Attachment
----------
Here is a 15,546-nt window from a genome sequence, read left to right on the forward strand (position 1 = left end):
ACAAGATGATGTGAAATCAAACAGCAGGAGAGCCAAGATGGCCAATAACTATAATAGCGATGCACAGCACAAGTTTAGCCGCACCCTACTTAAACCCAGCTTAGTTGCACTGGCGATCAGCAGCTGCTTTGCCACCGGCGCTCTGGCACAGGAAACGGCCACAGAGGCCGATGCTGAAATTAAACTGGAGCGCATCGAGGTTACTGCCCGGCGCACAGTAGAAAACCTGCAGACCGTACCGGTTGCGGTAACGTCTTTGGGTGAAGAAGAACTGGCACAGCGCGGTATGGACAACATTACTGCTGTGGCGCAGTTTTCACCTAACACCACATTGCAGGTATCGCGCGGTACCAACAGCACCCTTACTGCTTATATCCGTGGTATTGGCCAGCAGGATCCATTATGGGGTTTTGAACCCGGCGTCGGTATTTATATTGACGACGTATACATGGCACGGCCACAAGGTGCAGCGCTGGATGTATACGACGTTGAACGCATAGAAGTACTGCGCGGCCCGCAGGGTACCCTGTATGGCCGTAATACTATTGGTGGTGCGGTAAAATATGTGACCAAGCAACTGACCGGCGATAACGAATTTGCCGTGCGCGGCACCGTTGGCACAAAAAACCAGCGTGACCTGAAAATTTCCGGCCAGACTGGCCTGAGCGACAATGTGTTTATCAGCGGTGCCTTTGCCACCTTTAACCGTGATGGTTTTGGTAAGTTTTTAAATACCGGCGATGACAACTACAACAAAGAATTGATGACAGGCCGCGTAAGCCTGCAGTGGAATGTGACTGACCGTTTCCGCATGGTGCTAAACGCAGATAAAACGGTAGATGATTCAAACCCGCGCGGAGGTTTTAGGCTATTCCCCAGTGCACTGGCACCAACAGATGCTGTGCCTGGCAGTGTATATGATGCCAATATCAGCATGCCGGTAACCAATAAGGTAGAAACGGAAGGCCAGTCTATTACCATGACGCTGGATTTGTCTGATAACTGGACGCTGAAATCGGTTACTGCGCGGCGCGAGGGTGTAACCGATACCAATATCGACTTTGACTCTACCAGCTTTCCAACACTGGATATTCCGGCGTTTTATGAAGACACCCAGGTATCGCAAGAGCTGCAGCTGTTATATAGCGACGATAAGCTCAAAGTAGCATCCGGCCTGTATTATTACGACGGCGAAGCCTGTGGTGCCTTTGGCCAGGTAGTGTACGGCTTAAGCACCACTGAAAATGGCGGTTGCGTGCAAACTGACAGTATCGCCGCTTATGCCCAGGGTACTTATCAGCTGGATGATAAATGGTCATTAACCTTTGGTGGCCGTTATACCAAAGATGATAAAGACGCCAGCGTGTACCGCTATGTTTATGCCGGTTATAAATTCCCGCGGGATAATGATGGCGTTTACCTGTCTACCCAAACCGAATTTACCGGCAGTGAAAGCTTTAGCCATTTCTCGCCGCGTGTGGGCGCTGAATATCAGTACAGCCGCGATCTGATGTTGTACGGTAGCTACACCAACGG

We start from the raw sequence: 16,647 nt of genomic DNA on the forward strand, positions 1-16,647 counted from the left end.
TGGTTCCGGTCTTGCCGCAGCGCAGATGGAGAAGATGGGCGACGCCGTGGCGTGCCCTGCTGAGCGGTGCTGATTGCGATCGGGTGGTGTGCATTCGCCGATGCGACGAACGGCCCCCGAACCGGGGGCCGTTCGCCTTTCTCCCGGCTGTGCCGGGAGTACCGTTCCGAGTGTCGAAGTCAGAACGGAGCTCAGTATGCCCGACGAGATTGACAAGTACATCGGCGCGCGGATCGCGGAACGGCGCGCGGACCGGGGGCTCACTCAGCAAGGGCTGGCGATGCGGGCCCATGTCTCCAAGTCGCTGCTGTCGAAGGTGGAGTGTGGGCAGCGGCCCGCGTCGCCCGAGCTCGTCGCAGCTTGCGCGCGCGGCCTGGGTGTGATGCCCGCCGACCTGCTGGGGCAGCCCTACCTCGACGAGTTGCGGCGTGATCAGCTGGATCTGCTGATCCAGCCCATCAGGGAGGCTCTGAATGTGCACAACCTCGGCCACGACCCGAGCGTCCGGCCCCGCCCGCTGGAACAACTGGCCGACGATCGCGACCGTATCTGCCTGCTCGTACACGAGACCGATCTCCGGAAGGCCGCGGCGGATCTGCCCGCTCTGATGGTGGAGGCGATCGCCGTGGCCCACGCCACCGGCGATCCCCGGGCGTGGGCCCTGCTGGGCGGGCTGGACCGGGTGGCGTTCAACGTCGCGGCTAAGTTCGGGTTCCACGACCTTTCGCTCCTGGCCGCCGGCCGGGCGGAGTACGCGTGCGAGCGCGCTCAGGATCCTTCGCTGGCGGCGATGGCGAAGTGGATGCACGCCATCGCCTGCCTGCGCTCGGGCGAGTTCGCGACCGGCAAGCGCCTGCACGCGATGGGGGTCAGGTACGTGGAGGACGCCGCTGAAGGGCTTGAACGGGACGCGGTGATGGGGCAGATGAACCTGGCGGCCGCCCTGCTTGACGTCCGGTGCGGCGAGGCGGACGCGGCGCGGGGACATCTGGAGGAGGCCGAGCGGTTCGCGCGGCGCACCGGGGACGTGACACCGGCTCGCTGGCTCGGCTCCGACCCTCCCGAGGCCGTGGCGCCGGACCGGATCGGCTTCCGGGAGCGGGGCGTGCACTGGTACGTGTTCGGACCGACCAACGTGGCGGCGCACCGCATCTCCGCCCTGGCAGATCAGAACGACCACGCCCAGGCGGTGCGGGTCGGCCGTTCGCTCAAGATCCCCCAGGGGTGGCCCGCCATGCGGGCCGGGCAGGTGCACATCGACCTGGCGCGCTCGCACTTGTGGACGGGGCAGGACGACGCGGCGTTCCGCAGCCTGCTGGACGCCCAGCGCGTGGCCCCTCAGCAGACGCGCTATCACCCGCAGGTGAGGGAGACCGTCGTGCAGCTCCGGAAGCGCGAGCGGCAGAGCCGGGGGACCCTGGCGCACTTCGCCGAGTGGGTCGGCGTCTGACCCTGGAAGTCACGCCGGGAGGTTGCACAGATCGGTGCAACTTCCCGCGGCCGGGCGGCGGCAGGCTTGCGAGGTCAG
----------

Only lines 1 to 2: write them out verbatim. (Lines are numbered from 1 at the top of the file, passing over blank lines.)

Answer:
Here is a 15,546-nt window from a genome sequence, read left to right on the forward strand (position 1 = left end):
ACAAGATGATGTGAAATCAAACAGCAGGAGAGCCAAGATGGCCAATAACTATAATAGCGATGCACAGCACAAGTTTAGCCGCACCCTACTTAAACCCAGCTTAGTTGCACTGGCGATCAGCAGCTGCTTTGCCACCGGCGCTCTGGCACAGGAAACGGCCACAGAGGCCGATGCTGAAATTAAACTGGAGCGCATCGAGGTTACTGCCCGGCGCACAGTAGAAAACCTGCAGACCGTACCGGTTGCGGTAACGTCTTTGGGTGAAGAAGAACTGGCACAGCGCGGTATGGACAACATTACTGCTGTGGCGCAGTTTTCACCTAACACCACATTGCAGGTATCGCGCGGTACCAACAGCACCCTTACTGCTTATATCCGTGGTATTGGCCAGCAGGATCCATTATGGGGTTTTGAACCCGGCGTCGGTATTTATATTGACGACGTATACATGGCACGGCCACAAGGTGCAGCGCTGGATGTATACGACGTTGAACGCATAGAAGTACTGCGCGGCCCGCAGGGTACCCTGTATGGCCGTAATACTATTGGTGGTGCGGTAAAATATGTGACCAAGCAACTGACCGGCGATAACGAATTTGCCGTGCGCGGCACCGTTGGCACAAAAAACCAGCGTGACCTGAAAATTTCCGGCCAGACTGGCCTGAGCGACAATGTGTTTATCAGCGGTGCCTTTGCCACCTTTAACCGTGATGGTTTTGGTAAGTTTTTAAATACCGGCGATGACAACTACAACAAAGAATTGATGACAGGCCGCGTAAGCCTGCAGTGGAATGTGACTGACCGTTTCCGCATGGTGCTAAACGCAGATAAAACGGTAGATGATTCAAACCCGCGCGGAGGTTTTAGGCTATTCCCCAGTGCACTGGCACCAACAGATGCTGTGCCTGGCAGTGTATATGATGCCAATATCAGCATGCCGGTAACCAATAAGGTAGAAACGGAAGGCCAGTCTATTACCATGACGCTGGATTTGTCTGATAACTGGACGCTGAAATCGGTTACTGCGCGGCGCGAGGGTGTAACCGATACCAATATCGACTTTGACTCTACCAGCTTTCCAACACTGGATATTCCGGCGTTTTATGAAGACACCCAGGTATCGCAAGAGCTGCAGCTGTTATATAGCGACGATAAGCTCAAAGTAGCATCCGGCCTGTATTATTACGACGGCGAAGCCTGTGGTGCCTTTGGCCAGGTAGTGTACGGCTTAAGCACCACTGAAAATGGCGGTTGCGTGCAAACTGACAGTATCGCCGCTTATGCCCAGGGTACTTATCAGCTGGATGATAAATGGTCATTAACCTTTGGTGGCCGTTATACCAAAGATGATAAAGACGCCAGCGTGTACCGCTATGTTTATGCCGGTTATAAATTCCCGCGGGATAATGATGGCGTTTACCTGTCTACCCAAACCGAATTTACCGGCAGTGAAAGCTTTAGCCATTTCTCGCCGCGTGTGGGCGCTGAATATCAGTACAGCCGCGATCTGATGTTGTACGGTAGCTACACCAACGG